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The Yacoubian Building (Amaret Yacoubian) September 20, 2006

Posted by O.J. in Middle East, Movies.
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 Amaret Yacoubian

I’ve been hearing about this movie for a few weeks now.  Maybe one of the first times I feel, see, and hear so much buzz about an Arabic movie.  I’ve actually heard mixed reviews on the film.  Some loved it, others hated it.  I heard some even walked out of the theatre!  I don’t really know much about the movie, but supposedly, it is very controversial and based on the novel of the same name which was published in 2002 by Egyptian writer Alaa Al Aswani.  I’m not really into Arabic movies.  I may decide to watch the movie at some point, but just incase I don’t, my very good buddy TK not only watched the movie yesterday, but also provided me with a personal review which I will share with all of you. 

*Note to readers.  Proceed with caution.  The review may contain spoilers. 

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Although I am not a fan of Arabic movies I felt the need to see the newly released Amaret Yacoubyan movie and to find out why it has such a mass appeal thus I ventured into this and was pleasantly surprised with the outcome! The film is taken from a novel by Adib Alaa Aswan and is centered on the events that occur in the building which is situated in old downtown Cairo. The film addresses the economic and political developments during the past half century as well as the corruption that is evident in the wake of the Socialist Republican period. It also depicts how the affluent upper and middle class have deteriorated in the Egyptian society as well as shedding light on Islamic fundamentalism in Egypt and homosexuality.

The movie, which runs for 160 minutes, is rather long and at times irritated me with its vicious content, but at the same time it created an urge in me to keep following the events as they unfold. It starts with a backdrop of black and white pictures of old Cairo. The building itself was constructed in 1937 by an affluent well to do foreigner (Khawaja) residing in Cairo named Yacoubyan and it’s original inhabitants were groups of different religions and races. The movie depicts how life in Egypt prior to the 1952 revolution was wonderfull and dandy. Yet after the revolution life became chaotic and corrupt for many in society.

The first depiction of character in the movie is played by the renowned Egyptian actor Adel Imam. He plays the son of a former Basha named Dasuqi and his character is one that lives day by day on the glorious memories of his family’s past heritage doing nothing in life except drowning his hidden sorrows in alcohol and chasing women as a lifetime career.  His sister, played by Souad Younis, accuses him of tarnishing the family reputation with his immoral and unethical conduct and files lawsuits to question his mental status.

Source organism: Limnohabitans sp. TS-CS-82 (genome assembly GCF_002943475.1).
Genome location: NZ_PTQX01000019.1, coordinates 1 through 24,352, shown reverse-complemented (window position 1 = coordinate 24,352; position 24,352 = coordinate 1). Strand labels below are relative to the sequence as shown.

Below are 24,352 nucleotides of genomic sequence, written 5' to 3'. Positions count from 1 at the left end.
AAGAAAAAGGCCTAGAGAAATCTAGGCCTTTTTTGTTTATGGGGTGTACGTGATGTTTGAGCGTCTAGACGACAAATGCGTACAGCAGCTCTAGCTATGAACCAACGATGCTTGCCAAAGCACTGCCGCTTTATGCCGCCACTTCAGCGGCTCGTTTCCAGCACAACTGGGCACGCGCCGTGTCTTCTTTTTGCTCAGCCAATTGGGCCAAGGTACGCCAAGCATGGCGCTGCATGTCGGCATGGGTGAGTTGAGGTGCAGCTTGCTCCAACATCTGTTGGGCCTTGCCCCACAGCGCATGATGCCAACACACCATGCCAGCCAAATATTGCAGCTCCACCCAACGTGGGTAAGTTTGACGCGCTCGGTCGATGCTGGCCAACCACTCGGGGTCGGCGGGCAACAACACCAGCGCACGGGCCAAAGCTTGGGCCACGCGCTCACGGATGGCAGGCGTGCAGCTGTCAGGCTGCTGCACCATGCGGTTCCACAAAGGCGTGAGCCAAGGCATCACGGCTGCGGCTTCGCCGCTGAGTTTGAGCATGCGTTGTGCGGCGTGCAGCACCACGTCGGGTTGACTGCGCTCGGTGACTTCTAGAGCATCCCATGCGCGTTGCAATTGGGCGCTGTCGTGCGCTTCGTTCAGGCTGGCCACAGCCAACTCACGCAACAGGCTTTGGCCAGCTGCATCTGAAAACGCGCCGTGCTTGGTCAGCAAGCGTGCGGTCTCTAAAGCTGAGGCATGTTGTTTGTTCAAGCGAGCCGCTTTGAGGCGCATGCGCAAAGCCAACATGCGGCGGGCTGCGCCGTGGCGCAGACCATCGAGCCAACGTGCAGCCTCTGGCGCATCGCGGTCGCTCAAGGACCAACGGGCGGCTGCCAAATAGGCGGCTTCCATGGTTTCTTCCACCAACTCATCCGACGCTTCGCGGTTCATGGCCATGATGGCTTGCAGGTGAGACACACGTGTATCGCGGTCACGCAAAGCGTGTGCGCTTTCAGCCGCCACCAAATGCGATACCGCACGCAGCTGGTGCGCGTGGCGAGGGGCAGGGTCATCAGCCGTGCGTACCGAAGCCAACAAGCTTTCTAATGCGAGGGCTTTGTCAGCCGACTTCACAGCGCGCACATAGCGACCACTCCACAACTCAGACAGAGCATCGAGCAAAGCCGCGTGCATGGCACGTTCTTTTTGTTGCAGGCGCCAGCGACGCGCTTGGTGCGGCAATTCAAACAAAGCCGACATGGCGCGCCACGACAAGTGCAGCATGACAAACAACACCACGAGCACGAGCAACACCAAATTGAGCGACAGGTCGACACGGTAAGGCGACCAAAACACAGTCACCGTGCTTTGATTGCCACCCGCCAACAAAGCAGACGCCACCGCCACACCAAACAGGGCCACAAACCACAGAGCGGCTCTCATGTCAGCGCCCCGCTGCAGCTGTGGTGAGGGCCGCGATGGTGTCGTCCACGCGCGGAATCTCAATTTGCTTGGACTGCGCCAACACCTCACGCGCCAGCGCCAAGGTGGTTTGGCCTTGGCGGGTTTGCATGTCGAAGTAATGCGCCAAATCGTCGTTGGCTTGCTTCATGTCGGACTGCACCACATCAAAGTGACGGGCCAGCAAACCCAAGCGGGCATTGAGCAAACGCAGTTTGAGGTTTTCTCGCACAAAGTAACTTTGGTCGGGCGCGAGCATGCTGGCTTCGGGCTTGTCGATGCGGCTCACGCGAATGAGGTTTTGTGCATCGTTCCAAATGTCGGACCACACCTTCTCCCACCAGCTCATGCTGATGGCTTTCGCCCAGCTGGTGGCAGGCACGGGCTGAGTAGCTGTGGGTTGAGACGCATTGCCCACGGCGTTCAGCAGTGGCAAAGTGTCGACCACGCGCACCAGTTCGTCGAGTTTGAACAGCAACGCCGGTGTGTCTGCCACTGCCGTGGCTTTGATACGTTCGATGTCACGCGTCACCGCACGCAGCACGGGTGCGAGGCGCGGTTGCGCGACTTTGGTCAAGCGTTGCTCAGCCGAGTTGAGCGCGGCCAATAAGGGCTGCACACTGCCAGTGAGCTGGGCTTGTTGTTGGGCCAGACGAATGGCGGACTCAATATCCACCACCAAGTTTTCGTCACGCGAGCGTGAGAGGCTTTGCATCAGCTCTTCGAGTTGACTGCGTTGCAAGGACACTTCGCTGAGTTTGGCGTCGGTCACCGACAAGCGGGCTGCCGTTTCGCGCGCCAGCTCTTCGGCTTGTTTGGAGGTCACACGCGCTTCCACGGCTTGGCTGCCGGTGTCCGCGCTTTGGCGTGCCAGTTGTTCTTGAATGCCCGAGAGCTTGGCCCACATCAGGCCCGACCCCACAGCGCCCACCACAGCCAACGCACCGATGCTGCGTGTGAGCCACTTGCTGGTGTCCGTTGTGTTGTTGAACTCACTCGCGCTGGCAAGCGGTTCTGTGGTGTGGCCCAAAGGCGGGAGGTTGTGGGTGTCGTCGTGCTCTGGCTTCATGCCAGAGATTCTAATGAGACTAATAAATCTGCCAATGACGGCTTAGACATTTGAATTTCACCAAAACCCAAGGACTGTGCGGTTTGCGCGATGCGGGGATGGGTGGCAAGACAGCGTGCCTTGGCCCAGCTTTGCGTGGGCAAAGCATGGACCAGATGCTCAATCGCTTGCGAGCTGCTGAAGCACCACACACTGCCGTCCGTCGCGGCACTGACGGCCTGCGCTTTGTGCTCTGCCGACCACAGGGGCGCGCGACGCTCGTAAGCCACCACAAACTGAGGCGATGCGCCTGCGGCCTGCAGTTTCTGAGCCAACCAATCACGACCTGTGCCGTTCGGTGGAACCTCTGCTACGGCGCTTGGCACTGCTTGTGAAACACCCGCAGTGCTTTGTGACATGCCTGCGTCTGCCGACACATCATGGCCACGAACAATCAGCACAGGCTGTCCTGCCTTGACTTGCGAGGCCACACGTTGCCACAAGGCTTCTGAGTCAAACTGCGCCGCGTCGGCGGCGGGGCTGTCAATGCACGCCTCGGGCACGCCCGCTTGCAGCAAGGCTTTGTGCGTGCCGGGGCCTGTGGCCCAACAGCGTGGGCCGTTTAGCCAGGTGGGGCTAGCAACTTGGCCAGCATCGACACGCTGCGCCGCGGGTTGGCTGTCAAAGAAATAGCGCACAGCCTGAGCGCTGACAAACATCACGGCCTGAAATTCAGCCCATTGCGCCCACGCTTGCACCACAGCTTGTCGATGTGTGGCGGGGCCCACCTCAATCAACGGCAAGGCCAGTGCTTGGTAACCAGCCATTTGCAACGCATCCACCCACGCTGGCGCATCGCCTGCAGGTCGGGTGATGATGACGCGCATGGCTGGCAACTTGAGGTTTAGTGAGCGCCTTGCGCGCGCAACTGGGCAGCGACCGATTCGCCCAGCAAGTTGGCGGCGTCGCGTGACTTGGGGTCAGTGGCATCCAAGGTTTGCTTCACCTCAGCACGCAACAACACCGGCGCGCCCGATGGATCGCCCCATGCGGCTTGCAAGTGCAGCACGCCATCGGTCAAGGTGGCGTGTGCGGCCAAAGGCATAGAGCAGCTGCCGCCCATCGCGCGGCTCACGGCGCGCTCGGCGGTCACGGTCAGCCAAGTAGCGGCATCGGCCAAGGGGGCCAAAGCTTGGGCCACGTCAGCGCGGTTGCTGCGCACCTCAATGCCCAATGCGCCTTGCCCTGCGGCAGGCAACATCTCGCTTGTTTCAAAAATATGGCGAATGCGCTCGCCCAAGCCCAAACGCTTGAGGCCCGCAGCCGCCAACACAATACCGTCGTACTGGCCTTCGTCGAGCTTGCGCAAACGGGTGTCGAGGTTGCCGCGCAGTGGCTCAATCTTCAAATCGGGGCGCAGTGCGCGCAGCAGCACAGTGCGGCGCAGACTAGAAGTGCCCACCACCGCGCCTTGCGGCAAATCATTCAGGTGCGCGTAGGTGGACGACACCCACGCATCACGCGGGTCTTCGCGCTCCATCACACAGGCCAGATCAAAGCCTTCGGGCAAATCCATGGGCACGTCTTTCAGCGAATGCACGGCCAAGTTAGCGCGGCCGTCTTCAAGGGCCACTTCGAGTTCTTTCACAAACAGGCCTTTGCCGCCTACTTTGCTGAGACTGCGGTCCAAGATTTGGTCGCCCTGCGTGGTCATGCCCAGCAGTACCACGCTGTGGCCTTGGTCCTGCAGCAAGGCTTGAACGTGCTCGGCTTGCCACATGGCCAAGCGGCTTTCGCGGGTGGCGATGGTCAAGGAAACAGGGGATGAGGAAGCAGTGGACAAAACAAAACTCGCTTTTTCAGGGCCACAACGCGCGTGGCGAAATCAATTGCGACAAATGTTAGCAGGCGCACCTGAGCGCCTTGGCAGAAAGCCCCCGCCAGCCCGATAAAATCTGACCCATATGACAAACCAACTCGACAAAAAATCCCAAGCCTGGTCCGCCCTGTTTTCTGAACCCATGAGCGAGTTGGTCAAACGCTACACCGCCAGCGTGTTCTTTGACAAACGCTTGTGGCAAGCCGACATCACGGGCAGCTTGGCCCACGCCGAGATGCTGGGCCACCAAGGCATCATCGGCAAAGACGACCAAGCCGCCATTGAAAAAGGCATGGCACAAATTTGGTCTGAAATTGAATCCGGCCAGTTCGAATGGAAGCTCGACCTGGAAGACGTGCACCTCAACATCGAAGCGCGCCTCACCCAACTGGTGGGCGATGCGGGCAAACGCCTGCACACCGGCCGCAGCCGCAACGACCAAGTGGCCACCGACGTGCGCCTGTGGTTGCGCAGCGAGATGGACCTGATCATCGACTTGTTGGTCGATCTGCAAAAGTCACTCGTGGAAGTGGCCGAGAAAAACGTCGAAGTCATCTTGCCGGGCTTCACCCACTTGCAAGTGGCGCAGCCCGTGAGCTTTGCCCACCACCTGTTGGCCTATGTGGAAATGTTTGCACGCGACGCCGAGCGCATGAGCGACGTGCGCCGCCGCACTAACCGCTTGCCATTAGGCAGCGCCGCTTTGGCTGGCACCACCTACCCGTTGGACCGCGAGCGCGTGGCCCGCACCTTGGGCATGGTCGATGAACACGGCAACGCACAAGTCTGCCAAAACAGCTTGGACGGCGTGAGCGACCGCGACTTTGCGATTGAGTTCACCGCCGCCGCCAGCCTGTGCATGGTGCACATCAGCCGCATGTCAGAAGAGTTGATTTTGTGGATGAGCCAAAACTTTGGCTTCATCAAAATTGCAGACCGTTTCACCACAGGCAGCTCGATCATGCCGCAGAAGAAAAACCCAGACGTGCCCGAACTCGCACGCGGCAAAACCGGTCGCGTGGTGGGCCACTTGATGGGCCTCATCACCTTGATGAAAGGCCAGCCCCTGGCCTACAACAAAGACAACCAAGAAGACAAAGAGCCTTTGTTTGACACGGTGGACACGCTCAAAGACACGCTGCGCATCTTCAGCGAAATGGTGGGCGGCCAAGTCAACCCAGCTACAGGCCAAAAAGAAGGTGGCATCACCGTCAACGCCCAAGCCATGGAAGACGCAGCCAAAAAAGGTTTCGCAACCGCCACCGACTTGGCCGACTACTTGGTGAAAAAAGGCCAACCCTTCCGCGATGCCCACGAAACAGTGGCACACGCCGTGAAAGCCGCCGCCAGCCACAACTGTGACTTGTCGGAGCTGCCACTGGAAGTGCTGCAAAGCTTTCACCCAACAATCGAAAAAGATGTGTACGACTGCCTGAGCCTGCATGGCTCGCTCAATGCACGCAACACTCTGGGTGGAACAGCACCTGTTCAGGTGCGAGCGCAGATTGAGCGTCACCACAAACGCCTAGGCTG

The second major character in the movie is Shazili who I do not know actually the name of the actor who plays his role. Shazili is the son of the building’s doorman (bawab) and in the beginning, has aspirations to join the police force and become an officer. But unfortunately he lies about his father’s occupation and gets rejected from the police academy holding much resentment regarding his social status in society. He finds harbour for his resentment and gets recruited by an Islamic fundamentalist to undergo violent terrorist actions. He gets captured and is severely tortured adding more fire to his resentment towards the government and in the end he assassinates the officer who tortured him and dies while doing so in a joint pool of blood with the officer, leaving the viewer in confusion to differentiate between the two bloods flowing on the pavement.  

Khaled Al Rasheed brilliantly plays the role of Hatem Rashid, editor in chief for a French newspaper Le Caire. His role is one of an affluent member of society who is aslo gay. During the course of the movie he targets young poor men to “befriend” in order to justify his abusive childhood from his Sudanese caretaker male nanny.

Egyptian actor Noor Al Sharif plays an affluent businessman and Member of Parliament that falls into the corrupt governmental cycle and is blackmailed by a Minister to share his profits. He refuses at first assuming he is much bigger than the corrupt governmental officials but falls astray and gives in to their blackmail tactics.

 

Overall the movie was something I did not regret going to see and for the first time I believe that the Arabic movie industry has come a long way as the film was excellently written, produced and directed as well. My score is a solid B+…go and see it if you have not so far.

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Thank you for the review TK.  Anyone have a different opinion on the film?

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